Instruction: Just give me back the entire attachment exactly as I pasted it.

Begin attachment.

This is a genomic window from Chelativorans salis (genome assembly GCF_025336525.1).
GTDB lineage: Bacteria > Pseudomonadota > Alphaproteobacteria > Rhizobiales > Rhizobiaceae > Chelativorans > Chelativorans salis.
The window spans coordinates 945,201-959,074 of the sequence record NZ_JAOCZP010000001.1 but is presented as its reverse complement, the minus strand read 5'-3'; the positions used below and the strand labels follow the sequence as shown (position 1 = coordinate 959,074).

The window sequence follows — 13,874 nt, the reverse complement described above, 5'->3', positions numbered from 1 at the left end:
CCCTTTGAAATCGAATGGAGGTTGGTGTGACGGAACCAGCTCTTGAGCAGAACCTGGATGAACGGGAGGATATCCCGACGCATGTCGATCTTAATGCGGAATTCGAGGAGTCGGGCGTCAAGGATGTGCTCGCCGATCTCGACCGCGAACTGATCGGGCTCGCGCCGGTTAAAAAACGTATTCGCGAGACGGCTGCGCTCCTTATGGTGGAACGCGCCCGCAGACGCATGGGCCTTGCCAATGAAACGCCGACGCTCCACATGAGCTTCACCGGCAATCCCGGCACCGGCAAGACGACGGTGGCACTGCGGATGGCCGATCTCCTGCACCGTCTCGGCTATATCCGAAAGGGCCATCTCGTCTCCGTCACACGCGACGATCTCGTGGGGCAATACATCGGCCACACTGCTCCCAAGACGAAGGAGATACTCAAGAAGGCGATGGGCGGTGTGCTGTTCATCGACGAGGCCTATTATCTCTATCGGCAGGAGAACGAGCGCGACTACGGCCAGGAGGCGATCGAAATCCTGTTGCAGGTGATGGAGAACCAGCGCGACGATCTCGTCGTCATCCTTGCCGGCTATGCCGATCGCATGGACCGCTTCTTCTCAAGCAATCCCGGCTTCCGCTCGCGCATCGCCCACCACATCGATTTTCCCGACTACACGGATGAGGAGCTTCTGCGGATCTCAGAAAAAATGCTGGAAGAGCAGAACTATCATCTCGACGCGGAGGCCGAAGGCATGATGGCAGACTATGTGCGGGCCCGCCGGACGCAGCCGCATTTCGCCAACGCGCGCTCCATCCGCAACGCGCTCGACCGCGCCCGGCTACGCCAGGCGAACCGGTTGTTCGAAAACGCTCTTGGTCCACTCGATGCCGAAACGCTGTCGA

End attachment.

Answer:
This is a genomic window from Chelativorans salis (genome assembly GCF_025336525.1).
GTDB lineage: Bacteria > Pseudomonadota > Alphaproteobacteria > Rhizobiales > Rhizobiaceae > Chelativorans > Chelativorans salis.
The window spans coordinates 945,201-959,074 of the sequence record NZ_JAOCZP010000001.1 but is presented as its reverse complement, the minus strand read 5'-3'; the positions used below and the strand labels follow the sequence as shown (position 1 = coordinate 959,074).

The window sequence follows — 13,874 nt, the reverse complement described above, 5'->3', positions numbered from 1 at the left end:
CCCTTTGAAATCGAATGGAGGTTGGTGTGACGGAACCAGCTCTTGAGCAGAACCTGGATGAACGGGAGGATATCCCGACGCATGTCGATCTTAATGCGGAATTCGAGGAGTCGGGCGTCAAGGATGTGCTCGCCGATCTCGACCGCGAACTGATCGGGCTCGCGCCGGTTAAAAAACGTATTCGCGAGACGGCTGCGCTCCTTATGGTGGAACGCGCCCGCAGACGCATGGGCCTTGCCAATGAAACGCCGACGCTCCACATGAGCTTCACCGGCAATCCCGGCACCGGCAAGACGACGGTGGCACTGCGGATGGCCGATCTCCTGCACCGTCTCGGCTATATCCGAAAGGGCCATCTCGTCTCCGTCACACGCGACGATCTCGTGGGGCAATACATCGGCCACACTGCTCCCAAGACGAAGGAGATACTCAAGAAGGCGATGGGCGGTGTGCTGTTCATCGACGAGGCCTATTATCTCTATCGGCAGGAGAACGAGCGCGACTACGGCCAGGAGGCGATCGAAATCCTGTTGCAGGTGATGGAGAACCAGCGCGACGATCTCGTCGTCATCCTTGCCGGCTATGCCGATCGCATGGACCGCTTCTTCTCAAGCAATCCCGGCTTCCGCTCGCGCATCGCCCACCACATCGATTTTCCCGACTACACGGATGAGGAGCTTCTGCGGATCTCAGAAAAAATGCTGGAAGAGCAGAACTATCATCTCGACGCGGAGGCCGAAGGCATGATGGCAGACTATGTGCGGGCCCGCCGGACGCAGCCGCATTTCGCCAACGCGCGCTCCATCCGCAACGCGCTCGACCGCGCCCGGCTACGCCAGGCGAACCGGTTGTTCGAAAACGCTCTTGGTCCACTCGATGCCGAAACGCTGTCGA